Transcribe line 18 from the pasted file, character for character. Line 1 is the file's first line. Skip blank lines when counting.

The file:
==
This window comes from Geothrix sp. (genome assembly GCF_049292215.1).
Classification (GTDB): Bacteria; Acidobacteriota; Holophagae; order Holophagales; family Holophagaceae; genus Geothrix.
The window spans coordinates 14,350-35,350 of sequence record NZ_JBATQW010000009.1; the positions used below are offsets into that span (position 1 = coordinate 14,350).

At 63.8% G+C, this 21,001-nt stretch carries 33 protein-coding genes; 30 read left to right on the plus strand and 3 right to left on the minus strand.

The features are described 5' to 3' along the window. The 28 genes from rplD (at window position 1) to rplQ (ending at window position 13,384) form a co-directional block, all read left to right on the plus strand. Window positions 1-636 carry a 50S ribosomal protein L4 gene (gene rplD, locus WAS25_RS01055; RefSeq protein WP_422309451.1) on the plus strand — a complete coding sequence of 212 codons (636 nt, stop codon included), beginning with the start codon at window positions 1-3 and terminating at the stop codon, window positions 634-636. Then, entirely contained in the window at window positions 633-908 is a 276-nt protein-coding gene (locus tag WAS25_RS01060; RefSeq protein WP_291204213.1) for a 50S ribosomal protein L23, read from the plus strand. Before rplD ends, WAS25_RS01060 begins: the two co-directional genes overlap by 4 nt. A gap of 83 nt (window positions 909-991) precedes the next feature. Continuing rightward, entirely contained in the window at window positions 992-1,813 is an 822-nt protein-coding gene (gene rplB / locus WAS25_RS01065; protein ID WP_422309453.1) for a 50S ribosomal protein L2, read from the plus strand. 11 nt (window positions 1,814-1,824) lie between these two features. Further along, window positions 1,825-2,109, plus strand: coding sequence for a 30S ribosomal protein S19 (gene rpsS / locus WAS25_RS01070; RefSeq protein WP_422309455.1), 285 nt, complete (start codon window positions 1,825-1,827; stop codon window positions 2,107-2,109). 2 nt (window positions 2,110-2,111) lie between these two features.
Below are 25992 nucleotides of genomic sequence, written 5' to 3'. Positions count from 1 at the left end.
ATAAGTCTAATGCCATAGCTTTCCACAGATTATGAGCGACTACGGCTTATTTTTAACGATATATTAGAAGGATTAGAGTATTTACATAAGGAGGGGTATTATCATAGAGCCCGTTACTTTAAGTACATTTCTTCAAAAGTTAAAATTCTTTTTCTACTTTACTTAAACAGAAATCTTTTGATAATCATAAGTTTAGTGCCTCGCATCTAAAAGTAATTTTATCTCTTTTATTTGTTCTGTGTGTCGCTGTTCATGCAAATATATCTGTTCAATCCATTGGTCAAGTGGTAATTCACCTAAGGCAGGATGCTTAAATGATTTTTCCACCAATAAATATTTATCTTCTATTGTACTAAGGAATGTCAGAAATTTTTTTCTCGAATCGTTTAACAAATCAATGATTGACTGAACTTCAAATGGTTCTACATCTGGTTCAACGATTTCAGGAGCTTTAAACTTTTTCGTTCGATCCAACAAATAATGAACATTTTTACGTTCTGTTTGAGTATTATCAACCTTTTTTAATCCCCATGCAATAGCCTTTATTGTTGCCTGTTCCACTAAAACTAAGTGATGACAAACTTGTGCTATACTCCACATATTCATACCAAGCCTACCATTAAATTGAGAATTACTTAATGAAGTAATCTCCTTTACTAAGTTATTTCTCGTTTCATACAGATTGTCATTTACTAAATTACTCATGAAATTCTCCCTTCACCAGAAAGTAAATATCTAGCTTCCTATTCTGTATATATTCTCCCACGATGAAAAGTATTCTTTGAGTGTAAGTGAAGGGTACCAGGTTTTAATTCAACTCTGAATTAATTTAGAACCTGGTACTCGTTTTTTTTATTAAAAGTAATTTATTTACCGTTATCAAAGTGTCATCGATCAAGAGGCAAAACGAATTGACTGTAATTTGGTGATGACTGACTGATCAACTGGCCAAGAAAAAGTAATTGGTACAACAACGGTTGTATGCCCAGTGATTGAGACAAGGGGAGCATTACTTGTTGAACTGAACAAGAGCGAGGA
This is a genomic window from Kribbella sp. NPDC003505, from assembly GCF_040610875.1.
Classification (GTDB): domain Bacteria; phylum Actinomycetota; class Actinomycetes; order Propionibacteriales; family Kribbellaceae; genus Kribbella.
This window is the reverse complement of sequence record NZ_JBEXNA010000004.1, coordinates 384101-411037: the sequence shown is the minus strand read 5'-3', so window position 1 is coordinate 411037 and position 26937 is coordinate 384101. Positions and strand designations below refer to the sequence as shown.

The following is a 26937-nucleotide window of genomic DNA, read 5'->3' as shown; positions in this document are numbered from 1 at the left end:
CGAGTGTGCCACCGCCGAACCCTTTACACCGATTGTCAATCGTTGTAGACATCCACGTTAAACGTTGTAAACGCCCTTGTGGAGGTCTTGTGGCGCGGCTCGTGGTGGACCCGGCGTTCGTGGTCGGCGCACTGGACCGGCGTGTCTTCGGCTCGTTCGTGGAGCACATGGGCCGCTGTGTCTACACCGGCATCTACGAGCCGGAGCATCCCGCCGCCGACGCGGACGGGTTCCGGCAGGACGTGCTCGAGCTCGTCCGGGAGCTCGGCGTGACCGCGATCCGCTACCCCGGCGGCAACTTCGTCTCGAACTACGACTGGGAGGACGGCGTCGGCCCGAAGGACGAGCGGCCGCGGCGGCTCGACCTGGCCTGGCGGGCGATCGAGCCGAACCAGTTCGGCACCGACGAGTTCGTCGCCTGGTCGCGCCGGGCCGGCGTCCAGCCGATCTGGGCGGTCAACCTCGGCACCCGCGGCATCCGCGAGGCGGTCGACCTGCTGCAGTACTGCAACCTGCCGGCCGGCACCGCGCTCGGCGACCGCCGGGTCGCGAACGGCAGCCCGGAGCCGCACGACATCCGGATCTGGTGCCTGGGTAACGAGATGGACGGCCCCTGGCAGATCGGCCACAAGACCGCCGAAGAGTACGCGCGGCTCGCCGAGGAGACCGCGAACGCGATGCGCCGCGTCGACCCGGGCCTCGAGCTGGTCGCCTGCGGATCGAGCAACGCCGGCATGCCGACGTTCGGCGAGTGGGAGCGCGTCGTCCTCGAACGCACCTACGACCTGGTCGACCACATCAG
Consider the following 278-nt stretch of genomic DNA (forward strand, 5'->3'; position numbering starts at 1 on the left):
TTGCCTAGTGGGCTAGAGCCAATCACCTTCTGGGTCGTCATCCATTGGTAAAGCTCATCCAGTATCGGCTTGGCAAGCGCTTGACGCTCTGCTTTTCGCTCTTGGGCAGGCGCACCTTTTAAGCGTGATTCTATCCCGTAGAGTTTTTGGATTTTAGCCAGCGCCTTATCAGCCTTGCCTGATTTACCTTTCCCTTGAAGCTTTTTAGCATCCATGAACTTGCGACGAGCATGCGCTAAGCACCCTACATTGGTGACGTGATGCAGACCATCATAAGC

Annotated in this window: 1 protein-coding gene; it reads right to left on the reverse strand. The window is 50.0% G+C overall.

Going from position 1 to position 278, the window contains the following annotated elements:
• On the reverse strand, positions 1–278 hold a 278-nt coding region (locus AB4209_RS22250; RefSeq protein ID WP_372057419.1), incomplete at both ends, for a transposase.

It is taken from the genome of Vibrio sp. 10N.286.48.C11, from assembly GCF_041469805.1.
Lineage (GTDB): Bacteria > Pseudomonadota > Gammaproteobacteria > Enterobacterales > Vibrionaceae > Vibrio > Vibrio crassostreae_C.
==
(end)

It is taken from the genome of Vibrio sp. 10N.286.48.C11, from assembly GCF_041469805.1.